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Kimura Daisaku Cinema Memorandum #1 – Kurosawa and the Telephoto –

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PHOTO: 貫井 勇志 / Yuji NUKUI

“Yojimbo”: the pinnacle of the telephoto

The movie where KUROSAWA used the telephoto the most was on “Yojimbo” (1961).
I was 22. Mr. KUROSAWA used an 800mm or 1000mm back then.
If you’re shooting from the same angle, then a telephoto will have more impact. But with a telephoto, you need space to pull back so the set has to be bigger, and it costs money.

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We filmed that entire post station set using no less than a 200mm. Back then there was a “Kurosawa lens”, which was a 200mm.
That shoot was at the shortest a 100mm, so when they tried using a 35mm or 50mm, I often shouted “Use this one!” at the cameraman.
Mr. KUROSAWA used multiple cameras on set, and on “Yojimbo” the A-camera operator Kazuo MIYAGAWA had 100mm, the B-camera operator Takao SAITO had 200mm, etc., a longer telephoto.
I was under Mr. SAITO, focusing his telephoto.
It’s said that “Citizen Kane” is the first pan-focus movie because it’s wide-angle.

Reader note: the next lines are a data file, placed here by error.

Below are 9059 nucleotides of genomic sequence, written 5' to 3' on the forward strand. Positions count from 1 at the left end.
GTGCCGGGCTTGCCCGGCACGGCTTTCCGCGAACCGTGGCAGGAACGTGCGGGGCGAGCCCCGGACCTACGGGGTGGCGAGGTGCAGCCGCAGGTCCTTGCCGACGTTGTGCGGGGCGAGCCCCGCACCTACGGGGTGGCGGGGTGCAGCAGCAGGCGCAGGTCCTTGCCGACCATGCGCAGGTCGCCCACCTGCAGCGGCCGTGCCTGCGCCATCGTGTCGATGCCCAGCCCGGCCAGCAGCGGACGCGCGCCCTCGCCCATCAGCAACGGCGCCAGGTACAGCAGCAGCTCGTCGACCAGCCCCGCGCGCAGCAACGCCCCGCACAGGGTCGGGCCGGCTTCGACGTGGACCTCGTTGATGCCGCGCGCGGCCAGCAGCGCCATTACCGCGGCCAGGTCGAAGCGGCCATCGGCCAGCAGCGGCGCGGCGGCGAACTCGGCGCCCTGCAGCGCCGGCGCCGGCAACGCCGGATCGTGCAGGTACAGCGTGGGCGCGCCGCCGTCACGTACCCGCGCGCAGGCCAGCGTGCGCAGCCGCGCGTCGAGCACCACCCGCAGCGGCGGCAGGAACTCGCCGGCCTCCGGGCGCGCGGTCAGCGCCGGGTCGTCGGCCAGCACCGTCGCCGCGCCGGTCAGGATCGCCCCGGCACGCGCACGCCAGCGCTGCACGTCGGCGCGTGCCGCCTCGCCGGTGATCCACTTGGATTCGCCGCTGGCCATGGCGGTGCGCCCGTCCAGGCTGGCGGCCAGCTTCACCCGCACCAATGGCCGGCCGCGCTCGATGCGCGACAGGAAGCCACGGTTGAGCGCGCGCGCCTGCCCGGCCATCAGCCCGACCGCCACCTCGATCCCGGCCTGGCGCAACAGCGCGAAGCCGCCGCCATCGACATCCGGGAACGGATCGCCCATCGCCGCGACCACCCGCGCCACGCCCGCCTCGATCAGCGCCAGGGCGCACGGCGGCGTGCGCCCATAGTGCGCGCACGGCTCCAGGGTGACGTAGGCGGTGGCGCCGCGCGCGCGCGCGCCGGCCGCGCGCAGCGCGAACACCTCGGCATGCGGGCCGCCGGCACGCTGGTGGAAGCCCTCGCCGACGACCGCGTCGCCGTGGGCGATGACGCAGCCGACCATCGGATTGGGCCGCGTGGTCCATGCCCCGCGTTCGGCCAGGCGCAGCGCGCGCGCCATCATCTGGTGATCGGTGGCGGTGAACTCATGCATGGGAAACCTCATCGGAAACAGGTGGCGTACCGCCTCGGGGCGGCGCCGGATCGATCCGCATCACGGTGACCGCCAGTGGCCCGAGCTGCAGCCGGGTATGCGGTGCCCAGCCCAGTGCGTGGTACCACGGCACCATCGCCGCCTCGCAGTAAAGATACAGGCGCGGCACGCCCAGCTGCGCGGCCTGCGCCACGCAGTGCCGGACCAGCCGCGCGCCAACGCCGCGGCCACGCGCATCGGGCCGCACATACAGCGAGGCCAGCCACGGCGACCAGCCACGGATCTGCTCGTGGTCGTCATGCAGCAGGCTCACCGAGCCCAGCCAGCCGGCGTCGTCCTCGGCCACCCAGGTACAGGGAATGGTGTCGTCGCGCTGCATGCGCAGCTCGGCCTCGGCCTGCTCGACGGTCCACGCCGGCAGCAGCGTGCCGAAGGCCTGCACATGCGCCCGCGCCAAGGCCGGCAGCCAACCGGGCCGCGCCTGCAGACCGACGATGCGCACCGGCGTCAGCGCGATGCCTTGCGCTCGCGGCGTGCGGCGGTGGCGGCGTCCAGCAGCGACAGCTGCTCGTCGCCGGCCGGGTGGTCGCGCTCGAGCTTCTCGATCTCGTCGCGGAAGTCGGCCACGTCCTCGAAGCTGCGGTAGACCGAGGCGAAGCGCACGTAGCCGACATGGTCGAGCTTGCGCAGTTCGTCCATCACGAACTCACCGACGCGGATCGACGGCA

The true pan-focus production was probably Mr. KUROSAWA’s. In fact, he had to close down to F32 or the focus wouldn’t be sharp enough because you had pan-focus with a telephoto. That’s why you had to have light, the set was flooded with lights.
It was so hot that Mr. Toshiro MIFUNE’s wig started steaming.

“Yojimbo”: the pinnacle of the telephoto

Mr. KUROSAWA favored the telephoto because if he stood near the camera, it affected the actors’performance.
He said with a telephoto he could stand far enough away to capture their natural expression.
He didn’t want actors to be aware of the camera.
Another reason was the atmosphere on set.
The atmosphere on set looked better when you used a telephoto, like when something emerged from the fog.
When we had heavy rains or a lot of smoke, we always had a huge fan blowing on set. With Mr. KUROSAWA, there was no such thing as just filming. He always added something to the frame.

Master something

When I was an assistant cinematographer for Team Kurosawa, I thought it was uncool to use a tape measure to gage the distance between the camera and the subject.
I wanted to be cool and be able to judge it visually, so I trained myself when no one was watching to eye the distance and calculate how many feet it was.
Especially because we used the telephoto a lot.
If you were off by just 1mm using a 500mm, the focus would be wrong.
Eventually I received recognition as the focus guy, and because I was a cocky assistant back then, I wasn’t popular among the cameramen (laughs).
But it became useful later on.
I don’t want to lecture the youth of today, but one piece of advice I can offer is “master something.”
“He may not be great at other stuff, but this guy can nail his focus!” is what directors Akira KUROSAWA and Kihachi OKAMOTO said about me.
You can adjust the color contrast or tone later on, but you can’t do anything about the focus. Directors were afraid of out of focus shots.
Which is why so many directors asked for me by name after that.